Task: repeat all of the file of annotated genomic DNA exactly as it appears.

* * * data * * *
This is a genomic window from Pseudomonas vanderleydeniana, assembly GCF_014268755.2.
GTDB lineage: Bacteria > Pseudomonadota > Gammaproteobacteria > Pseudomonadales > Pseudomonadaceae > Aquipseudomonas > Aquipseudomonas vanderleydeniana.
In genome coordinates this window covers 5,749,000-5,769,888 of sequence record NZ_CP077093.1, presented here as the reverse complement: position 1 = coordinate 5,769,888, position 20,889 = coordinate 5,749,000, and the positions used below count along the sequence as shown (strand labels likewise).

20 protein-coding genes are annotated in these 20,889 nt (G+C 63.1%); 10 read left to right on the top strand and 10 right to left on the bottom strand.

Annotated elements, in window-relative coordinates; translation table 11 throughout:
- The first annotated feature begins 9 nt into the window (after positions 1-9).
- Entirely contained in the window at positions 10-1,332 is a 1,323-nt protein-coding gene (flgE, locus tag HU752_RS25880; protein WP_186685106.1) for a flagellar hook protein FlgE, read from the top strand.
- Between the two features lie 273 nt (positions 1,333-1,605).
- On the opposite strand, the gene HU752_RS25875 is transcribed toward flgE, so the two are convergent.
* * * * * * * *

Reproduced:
This is a genomic window from Pseudomonas vanderleydeniana, assembly GCF_014268755.2.
GTDB lineage: Bacteria > Pseudomonadota > Gammaproteobacteria > Pseudomonadales > Pseudomonadaceae > Aquipseudomonas > Aquipseudomonas vanderleydeniana.
In genome coordinates this window covers 5,749,000-5,769,888 of sequence record NZ_CP077093.1, presented here as the reverse complement: position 1 = coordinate 5,769,888, position 20,889 = coordinate 5,749,000, and the positions used below count along the sequence as shown (strand labels likewise).

20 protein-coding genes are annotated in these 20,889 nt (G+C 63.1%); 10 read left to right on the top strand and 10 right to left on the bottom strand.

Annotated elements, in window-relative coordinates; translation table 11 throughout:
- The first annotated feature begins 9 nt into the window (after positions 1-9).
- Entirely contained in the window at positions 10-1,332 is a 1,323-nt protein-coding gene (flgE, locus tag HU752_RS25880; protein WP_186685106.1) for a flagellar hook protein FlgE, read from the top strand.
- Between the two features lie 273 nt (positions 1,333-1,605).
- On the opposite strand, the gene HU752_RS25875 is transcribed toward flgE, so the two are convergent.